So many blessings but often, so little thanks!
LeylaNur
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« Reply #1 on: Sep 11, 2008 10:52 PM »

Sorry about that being in all italics.. I just tried to italicize some key words but the whole thing became in italics!

The other thing I wanted to clarify.. My husband does not make himself TOO different when he applies to job. He does not wear thobe and kufi or have a beard or anything like that. (sometimes he has a little beard as I like it, but usually he does not because American employers think it looks "disheveled"!) He wears professional dress shirts, pants..

Just in case anyone was confused!

I try to remember to count my blessings each day because I have many:

To be thankful for my health, and that of my loved ones, the presence of my husband and the continuation of our marriage, that we can pay our bills and have food on the table..

So many blessings but often, so little thanks!
um aboodi
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« Reply #2 on: Sep 12, 2008 02:33 AM »

wa alaikum assalam wa rahmatu Allah

I don't blame you nor your husband for your frustration.  But I think there might be many  factors at play here.  One for  sure is that the economy in US is really suffering and there are not so many job opportunities.  It is also possible that your husband's slight accent might be a hindrance if he is applying for customer support jobs where he would be expected to deal with clients in person or on the phone.  The business world is a brutal place, it is really a cut throat situation in that field.  I honestly don't think his name or looks have anything to do with it.  The employers look for qualifications , which your husband obviously has, and soft skills, such as good communication, networking abilities, initiative.

So, insha'Allah this is not something that is impossible to change.  You don't have to resort to changing names insha'Allah.  Accents can be changed through some intensive speech courses for example.  He can try to volunteer maybe once or twice a week (just for a couple of hours) at a charity or any main stream organization and this might help him in attaining more professional experience, and understanding how to deal with clients in a business setting.  He can include this on the resume. 

I think in the States, foreign work experience does not weigh much,  out of lack of appreciation for anything not American, just because the world standards are really different.  So employers are really playing it safe and hiring those with more American professional experience . 

The best thing to do is not to give up.  Keep trying and insha'Allah he will land a job.  Keep believing in him and remind him of his strenghts.  Sometimes it is not a bad idea to cast a wider net, like looking for jobs without a geographical restriction in the states or even in the middle east (UAE, Saudi, Qatar)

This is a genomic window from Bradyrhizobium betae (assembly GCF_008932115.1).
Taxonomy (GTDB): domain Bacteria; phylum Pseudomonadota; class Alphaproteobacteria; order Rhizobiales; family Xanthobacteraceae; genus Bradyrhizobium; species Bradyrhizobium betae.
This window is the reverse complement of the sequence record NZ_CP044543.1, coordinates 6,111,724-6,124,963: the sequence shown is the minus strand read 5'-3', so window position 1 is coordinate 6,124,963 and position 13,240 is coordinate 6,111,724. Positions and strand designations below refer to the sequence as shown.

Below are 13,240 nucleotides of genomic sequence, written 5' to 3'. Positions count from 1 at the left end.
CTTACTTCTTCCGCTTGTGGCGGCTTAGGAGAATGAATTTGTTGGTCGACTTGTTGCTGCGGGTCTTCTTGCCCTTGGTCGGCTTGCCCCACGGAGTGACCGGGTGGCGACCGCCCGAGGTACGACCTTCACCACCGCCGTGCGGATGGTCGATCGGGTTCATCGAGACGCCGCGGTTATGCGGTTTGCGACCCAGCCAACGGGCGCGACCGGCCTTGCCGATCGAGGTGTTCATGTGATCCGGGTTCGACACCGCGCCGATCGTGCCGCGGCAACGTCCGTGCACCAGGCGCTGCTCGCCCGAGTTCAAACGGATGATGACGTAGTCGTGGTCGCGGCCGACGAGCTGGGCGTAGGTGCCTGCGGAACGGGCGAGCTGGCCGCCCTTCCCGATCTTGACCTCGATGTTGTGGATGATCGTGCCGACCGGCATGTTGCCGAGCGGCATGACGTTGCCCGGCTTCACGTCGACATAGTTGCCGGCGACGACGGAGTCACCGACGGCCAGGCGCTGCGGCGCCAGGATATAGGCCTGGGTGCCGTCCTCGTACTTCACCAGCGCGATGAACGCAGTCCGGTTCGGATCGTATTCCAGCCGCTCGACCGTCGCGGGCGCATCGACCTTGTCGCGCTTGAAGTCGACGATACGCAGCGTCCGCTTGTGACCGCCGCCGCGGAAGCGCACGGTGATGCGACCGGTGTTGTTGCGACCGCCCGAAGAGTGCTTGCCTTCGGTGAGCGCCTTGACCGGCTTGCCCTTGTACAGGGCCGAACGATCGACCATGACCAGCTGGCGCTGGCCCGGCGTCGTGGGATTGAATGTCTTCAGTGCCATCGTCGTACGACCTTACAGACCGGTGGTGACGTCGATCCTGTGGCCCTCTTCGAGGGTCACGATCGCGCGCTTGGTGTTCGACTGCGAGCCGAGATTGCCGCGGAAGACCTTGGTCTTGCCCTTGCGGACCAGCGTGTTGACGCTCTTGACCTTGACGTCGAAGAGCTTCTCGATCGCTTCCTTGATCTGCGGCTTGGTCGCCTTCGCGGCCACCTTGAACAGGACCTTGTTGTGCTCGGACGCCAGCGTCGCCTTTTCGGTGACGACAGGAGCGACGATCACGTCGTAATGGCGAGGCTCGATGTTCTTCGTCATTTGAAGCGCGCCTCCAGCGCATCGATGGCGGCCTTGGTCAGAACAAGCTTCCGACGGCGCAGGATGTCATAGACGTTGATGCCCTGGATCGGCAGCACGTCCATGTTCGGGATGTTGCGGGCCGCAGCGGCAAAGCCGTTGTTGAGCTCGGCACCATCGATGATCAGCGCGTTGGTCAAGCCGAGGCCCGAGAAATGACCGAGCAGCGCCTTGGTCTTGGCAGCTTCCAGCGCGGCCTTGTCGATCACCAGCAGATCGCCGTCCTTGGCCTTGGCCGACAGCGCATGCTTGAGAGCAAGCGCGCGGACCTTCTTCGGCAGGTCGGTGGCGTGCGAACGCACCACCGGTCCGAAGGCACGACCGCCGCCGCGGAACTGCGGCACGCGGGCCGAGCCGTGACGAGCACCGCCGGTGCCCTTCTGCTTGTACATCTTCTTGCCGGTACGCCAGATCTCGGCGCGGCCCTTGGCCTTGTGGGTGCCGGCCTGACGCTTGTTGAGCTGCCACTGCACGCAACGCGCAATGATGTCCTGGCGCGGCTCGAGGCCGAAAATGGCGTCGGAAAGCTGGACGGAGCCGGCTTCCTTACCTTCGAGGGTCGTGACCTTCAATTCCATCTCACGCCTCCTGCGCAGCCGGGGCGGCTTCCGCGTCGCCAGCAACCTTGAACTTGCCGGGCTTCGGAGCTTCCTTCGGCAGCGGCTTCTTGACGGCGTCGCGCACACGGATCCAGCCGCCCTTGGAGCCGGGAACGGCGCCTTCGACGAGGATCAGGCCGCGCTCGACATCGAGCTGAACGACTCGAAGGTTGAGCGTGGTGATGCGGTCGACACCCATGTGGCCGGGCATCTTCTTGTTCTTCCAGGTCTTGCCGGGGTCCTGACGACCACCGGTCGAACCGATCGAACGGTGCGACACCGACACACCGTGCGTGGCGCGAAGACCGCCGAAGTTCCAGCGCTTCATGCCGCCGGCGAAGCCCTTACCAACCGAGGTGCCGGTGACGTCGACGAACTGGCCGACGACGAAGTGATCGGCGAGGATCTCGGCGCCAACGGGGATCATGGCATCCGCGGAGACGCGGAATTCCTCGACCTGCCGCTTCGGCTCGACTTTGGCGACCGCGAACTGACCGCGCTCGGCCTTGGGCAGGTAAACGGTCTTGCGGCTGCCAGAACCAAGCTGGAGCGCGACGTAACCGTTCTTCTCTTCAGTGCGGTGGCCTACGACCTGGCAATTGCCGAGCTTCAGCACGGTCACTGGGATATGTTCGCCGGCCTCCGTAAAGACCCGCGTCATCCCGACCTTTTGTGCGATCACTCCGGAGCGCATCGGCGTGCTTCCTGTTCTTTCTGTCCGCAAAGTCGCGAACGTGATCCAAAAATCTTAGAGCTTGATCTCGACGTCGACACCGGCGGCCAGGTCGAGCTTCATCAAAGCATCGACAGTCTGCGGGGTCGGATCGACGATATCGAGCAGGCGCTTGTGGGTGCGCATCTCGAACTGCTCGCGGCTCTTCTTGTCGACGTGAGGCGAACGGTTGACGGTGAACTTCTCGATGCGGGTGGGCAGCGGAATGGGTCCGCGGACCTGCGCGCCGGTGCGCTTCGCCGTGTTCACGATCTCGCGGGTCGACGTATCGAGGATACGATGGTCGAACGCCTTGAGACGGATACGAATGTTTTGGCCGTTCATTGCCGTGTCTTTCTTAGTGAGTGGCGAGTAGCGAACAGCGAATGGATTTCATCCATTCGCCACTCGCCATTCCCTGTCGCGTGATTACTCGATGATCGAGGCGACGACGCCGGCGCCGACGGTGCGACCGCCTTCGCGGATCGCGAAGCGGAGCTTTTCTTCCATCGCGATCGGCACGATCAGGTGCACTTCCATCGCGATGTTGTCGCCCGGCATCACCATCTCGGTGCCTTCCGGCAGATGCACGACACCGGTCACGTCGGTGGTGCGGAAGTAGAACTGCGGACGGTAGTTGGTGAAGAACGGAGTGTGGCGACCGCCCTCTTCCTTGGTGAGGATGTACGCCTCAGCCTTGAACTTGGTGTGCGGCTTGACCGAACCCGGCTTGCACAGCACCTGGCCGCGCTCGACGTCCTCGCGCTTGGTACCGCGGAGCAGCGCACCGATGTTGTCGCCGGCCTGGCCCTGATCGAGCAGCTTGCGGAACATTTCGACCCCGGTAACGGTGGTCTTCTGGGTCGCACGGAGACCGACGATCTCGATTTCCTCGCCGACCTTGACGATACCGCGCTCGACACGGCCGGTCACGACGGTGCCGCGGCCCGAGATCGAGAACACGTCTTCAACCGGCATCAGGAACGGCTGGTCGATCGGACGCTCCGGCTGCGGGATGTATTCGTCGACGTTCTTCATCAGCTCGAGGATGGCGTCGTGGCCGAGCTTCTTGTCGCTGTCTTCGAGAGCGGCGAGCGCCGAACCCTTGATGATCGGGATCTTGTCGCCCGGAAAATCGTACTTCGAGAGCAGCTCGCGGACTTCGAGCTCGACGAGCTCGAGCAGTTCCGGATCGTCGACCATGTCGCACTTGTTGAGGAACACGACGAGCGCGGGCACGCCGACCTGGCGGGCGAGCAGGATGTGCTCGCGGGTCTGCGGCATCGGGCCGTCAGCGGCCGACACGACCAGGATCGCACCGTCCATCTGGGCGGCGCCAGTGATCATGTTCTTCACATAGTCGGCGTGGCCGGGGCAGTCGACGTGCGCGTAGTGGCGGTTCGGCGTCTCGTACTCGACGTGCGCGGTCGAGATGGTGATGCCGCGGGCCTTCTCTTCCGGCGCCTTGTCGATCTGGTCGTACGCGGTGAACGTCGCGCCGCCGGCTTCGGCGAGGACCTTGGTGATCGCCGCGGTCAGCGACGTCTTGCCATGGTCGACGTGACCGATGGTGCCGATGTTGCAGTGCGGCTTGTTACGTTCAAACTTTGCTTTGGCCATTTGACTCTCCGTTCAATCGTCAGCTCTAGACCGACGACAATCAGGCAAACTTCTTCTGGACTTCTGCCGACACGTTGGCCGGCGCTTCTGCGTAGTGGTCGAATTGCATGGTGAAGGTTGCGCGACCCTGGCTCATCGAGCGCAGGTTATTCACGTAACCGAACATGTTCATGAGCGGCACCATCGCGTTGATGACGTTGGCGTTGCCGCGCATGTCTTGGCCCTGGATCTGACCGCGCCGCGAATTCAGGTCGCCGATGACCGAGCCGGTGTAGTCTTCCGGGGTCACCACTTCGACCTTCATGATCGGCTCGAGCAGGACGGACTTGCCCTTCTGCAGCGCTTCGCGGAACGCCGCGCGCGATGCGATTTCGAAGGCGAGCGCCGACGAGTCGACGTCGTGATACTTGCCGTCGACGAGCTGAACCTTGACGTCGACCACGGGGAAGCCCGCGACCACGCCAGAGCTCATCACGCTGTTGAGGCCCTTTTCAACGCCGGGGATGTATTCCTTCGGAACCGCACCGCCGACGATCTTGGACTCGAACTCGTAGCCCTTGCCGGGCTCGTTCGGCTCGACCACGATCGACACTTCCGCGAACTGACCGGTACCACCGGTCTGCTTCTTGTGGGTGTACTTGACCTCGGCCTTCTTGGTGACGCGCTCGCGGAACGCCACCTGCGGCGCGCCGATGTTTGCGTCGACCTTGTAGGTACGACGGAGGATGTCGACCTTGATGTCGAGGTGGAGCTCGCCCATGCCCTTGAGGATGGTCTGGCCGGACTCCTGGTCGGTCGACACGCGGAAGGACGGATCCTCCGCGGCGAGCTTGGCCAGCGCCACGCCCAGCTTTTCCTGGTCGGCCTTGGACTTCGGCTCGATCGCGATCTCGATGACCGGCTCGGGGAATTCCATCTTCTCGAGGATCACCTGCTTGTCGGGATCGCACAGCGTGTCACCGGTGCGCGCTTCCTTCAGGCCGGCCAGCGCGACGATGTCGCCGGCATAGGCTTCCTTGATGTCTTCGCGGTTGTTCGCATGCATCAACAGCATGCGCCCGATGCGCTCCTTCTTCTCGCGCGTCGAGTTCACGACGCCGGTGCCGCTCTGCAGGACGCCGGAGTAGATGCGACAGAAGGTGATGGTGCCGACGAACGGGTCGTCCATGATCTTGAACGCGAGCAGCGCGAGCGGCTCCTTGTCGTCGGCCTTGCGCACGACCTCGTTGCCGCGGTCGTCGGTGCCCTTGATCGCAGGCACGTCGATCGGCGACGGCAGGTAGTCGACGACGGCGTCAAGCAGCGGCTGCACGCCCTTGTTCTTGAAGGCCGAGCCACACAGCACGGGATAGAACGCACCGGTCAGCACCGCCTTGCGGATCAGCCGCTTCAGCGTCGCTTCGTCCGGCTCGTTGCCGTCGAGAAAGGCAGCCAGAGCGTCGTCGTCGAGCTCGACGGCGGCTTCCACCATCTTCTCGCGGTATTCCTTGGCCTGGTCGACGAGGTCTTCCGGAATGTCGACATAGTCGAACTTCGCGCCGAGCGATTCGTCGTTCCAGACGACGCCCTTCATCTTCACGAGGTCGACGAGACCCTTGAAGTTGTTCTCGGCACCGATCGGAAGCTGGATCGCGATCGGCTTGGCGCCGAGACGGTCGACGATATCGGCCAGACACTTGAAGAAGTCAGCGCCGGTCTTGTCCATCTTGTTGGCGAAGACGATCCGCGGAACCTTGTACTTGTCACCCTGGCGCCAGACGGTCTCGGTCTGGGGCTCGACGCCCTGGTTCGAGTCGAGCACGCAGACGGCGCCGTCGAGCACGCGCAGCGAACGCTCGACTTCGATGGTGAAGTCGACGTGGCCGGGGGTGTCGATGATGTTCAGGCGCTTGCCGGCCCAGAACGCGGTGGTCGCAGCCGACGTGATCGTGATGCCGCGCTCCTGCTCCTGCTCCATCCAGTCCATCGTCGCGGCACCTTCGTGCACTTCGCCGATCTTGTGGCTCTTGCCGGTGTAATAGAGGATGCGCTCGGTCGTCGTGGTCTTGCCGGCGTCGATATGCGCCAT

Don't worry about those Muslims who do everything they can to detach themselves from Islam, their strategy works only in the short run. Other people are not idiots and those so-called Muslims are only fooling themselves.  Sincerity never fails , and insincerity has a short life.

Make lots of dua, this is a blessed month and insha'Allah duas are answered and sins are forgiven. 

May Allah subhanahu wa ta'ala grant you and your husband blessed provisions in this life and in the hereafter, ameen.

Wassalam
LeylaNur
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« Reply #3 on: Sep 12, 2008 09:28 PM »

Thank you for your kind reply.  Embarrassed

We really are in a time of uncertainty right now.. We may be moving next month, I am not sure.. He is thinking of going back to school AGAIN to get a master's degree in middle eastern studies/middle eastern politics. He is hoping that getting this degree from an ivy league university and the branch it is in, will make it easier for him to get a job.

I don't necessarily think he needs more education, rather that he needs EXPERIENCE, but I will support him because what can I do? Maybe he's right?

It would also give me an opportunity to go back to school and wrap up my degree, which would be great. I'd love to have that diploma on my wall and then go for my masters.

I guess we all just want to be a success and its' really taking a toll when we aren't. Inshallah everything will work out in the very near future since our marriage is in major stress right now. He's become emotionally shut off and negative about everything. Times better be 'a changin' soon!  Roll Eyes


I try to remember to count my blessings each day because I have many:

To be thankful for my health, and that of my loved ones, the presence of my husband and the continuation of our marriage, that we can pay our bills and have food on the table..

So many blessings but often, so little thanks!
Faizah
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« Reply #4 on: Sep 12, 2008 10:54 PM »

As salaamu alaikum